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Storm As National Trust Boss Vows To Go To War On Global Warming

Ben Spencer, Daily Mail

The National Trust was last night warned not to meddle in politics after it vowed to step up attempts to tackle climate change. Critics said the charity risked damaging its popularity by getting mired in a debate that bitterly divides politicians, economists and the public.

The backlash came after director-general Dame Helen Ghosh yesterday set out how the organisation would actively campaign to slow the pace of global warming. She insisted its charitable status should not stop it taking a stance.

The former senior civil servant said: ‘Like any other charity we cannot be political with a capital ‘P’, but that doesn’t stop us from campaigning on issues that strike at the heart of what our charitable purpose asks us to do.

‘All the practical evidence we have at the trust shows that the biggest challenge we are now facing concerns the threat to biodiversity and wildlife.’

The organisation – which describes itself as Europe’s biggest conservation charity – has already launched its ten-year strategy in which it said climate change ‘poses the single biggest threat’ to the places it looks after.

It pledged to meet half its energy needs with green sources such as wind, solar and hydropower by 2020.

But Dame Helen went further yesterday, telling The Sunday Telegraph she was especially concerned about the effects of climate change on the Trust’s 775 miles of coastline – saying parts of it were ‘falling off into the sea’.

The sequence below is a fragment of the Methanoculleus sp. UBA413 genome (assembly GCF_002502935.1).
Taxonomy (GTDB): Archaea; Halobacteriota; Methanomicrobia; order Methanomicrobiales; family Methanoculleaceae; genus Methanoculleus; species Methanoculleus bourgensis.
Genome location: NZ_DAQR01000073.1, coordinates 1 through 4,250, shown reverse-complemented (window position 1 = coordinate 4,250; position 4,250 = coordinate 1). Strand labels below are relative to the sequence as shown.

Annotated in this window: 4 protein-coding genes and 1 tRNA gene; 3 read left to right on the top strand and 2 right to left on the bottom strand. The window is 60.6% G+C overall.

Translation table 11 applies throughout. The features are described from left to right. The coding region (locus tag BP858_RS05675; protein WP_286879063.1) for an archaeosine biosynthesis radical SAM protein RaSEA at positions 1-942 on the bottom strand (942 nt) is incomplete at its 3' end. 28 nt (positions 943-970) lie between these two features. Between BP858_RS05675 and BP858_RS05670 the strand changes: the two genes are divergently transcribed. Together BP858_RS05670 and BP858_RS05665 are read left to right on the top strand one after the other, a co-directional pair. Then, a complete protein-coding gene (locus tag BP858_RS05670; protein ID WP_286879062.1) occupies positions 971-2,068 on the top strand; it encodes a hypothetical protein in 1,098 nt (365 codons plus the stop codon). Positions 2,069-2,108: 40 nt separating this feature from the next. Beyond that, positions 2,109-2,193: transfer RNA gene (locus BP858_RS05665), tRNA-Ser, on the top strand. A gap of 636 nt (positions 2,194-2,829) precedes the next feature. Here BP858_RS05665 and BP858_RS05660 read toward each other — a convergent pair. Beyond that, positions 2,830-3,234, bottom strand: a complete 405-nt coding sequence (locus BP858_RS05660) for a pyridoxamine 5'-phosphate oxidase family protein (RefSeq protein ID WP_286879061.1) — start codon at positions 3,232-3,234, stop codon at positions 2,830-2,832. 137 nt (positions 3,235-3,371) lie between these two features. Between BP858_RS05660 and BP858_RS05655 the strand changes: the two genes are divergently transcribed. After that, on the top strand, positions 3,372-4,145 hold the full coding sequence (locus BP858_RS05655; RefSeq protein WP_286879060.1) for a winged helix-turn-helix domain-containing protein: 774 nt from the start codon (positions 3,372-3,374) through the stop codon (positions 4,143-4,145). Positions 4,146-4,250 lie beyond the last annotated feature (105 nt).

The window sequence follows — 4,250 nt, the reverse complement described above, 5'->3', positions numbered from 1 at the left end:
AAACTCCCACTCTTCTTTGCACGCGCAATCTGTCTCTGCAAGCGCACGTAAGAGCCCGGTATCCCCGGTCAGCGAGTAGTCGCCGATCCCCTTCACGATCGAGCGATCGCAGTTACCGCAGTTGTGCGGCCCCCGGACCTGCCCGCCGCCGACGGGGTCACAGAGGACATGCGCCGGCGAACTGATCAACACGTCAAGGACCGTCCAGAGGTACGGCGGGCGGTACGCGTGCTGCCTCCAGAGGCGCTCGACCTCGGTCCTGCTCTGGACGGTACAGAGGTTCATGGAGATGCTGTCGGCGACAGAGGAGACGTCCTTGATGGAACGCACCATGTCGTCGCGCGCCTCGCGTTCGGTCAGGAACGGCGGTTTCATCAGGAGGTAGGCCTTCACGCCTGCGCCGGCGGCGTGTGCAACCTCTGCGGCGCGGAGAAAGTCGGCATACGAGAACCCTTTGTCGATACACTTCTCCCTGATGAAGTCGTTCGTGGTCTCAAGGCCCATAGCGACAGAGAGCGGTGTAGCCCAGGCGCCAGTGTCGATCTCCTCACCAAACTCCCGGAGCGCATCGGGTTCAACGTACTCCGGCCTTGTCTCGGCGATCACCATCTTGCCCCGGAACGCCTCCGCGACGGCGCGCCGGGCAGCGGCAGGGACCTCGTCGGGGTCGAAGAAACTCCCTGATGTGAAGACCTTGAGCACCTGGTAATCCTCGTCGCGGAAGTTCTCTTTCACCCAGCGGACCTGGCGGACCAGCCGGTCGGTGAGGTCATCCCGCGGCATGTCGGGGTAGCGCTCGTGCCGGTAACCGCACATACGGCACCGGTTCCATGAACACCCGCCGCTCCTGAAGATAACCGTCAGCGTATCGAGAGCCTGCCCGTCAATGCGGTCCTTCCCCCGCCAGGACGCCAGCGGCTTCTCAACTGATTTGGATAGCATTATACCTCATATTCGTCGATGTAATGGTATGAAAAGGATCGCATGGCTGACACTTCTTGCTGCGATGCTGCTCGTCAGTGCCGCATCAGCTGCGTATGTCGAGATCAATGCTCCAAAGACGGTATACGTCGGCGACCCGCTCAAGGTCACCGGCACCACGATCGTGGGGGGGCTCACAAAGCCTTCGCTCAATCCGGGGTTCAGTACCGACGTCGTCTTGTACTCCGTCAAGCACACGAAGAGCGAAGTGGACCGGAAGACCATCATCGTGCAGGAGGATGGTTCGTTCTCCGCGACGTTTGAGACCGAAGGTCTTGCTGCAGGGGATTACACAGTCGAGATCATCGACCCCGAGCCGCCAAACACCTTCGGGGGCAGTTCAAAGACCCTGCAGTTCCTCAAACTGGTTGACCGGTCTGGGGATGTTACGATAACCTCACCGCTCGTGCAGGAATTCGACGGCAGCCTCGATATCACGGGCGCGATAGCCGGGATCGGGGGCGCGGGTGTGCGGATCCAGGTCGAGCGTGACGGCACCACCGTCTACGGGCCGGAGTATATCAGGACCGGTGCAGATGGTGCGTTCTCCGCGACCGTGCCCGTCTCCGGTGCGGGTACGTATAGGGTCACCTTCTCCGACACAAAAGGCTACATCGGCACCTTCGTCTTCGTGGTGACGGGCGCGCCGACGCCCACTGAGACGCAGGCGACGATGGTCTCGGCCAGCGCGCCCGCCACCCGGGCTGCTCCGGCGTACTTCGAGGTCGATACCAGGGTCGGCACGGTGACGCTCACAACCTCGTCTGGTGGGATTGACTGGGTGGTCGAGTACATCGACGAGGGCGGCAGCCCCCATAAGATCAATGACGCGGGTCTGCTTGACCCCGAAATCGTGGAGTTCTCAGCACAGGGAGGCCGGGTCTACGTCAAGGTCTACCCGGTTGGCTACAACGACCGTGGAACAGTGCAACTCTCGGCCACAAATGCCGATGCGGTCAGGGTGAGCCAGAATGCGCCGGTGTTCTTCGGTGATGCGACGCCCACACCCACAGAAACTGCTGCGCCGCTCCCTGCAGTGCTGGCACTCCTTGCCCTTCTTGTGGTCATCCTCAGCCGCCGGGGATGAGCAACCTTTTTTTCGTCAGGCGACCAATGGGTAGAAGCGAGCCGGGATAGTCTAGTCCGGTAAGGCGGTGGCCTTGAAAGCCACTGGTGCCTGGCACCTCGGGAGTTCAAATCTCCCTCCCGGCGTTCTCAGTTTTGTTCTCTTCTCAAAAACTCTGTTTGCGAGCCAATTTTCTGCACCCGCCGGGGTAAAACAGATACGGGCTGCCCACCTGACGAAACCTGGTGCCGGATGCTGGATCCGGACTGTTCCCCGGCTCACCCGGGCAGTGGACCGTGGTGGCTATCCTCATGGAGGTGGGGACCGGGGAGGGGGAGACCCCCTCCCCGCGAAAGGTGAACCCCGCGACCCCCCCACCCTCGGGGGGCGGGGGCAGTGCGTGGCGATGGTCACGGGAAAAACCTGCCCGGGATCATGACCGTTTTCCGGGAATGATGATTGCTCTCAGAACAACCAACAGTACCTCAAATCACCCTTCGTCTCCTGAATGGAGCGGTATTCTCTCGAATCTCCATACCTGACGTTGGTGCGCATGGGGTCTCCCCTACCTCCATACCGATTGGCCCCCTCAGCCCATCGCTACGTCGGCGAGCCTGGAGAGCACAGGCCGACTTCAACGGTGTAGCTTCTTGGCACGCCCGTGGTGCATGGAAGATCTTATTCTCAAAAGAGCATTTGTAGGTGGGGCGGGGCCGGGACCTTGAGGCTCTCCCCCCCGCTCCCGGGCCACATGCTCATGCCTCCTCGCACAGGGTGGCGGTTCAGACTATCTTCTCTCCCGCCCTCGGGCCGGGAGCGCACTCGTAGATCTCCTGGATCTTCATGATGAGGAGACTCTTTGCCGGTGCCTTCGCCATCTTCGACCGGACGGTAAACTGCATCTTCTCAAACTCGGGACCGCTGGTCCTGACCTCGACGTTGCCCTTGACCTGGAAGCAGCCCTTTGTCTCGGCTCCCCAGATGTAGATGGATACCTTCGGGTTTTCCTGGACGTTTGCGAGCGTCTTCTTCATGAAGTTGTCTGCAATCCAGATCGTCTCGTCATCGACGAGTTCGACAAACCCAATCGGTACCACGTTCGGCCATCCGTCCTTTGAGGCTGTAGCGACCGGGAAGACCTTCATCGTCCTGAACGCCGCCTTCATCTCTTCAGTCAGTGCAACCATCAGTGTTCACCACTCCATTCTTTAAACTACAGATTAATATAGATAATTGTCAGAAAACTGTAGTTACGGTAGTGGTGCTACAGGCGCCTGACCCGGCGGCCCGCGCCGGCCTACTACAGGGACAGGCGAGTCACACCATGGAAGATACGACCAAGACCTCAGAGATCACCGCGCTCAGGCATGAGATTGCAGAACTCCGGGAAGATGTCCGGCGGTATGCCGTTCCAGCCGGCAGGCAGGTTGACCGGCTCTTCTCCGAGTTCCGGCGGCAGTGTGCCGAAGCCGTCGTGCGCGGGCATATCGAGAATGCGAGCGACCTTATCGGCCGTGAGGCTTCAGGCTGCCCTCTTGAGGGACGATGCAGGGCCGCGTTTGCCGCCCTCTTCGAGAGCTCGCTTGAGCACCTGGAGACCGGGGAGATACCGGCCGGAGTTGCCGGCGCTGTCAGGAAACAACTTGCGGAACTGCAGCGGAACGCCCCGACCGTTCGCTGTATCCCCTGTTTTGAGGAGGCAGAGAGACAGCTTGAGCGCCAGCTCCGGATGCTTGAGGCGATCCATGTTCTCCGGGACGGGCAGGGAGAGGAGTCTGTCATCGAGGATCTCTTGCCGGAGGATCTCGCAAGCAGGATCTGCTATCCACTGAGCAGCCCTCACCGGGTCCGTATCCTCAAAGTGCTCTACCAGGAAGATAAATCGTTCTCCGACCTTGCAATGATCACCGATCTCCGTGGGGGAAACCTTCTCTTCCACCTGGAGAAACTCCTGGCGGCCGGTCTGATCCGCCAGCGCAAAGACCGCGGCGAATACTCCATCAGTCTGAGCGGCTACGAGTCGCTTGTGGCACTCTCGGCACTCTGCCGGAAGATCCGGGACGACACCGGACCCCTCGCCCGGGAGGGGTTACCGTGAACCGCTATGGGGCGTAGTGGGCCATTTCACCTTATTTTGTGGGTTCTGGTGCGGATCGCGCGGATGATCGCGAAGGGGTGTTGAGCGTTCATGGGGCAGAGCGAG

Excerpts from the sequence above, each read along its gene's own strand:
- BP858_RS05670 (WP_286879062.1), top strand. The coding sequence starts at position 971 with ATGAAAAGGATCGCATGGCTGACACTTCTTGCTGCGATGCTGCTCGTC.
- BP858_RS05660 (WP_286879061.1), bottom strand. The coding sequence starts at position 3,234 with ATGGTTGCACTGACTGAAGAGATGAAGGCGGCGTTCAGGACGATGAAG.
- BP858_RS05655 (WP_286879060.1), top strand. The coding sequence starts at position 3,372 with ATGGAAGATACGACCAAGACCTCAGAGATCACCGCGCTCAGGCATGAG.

Insects such as silverfish, which are found in warm and damp areas including under carpets in many Trust properties, are no longer being killed off by ‘crisp, cold winters’. […]

But Peter Bone, Conservative MP for Wellingborough, last night said the subject was better left to Parliament.

‘It seems to me very surprising that the National Trust has taken this stance – it is entering a political debate with very strongly held views on both sides,’ he said.

‘I would not have thought that is the role of a charity like the National Trust. I would suggest that the subject would be better left to politicians to debate the issue.’

Benny Peiser, director of the Global Warming Policy Forum – a think-tank which is sceptical of the extent of climate change – added: ‘The National Trust risks alienating a lot of its members over this issue.

‘Why have they come out now after 20 years of debate about climate change? It is a very popular organisation and I fear that this step will cause lots of trouble with its membership.

‘This is a token gesture that will not change anything in terms of policy.’

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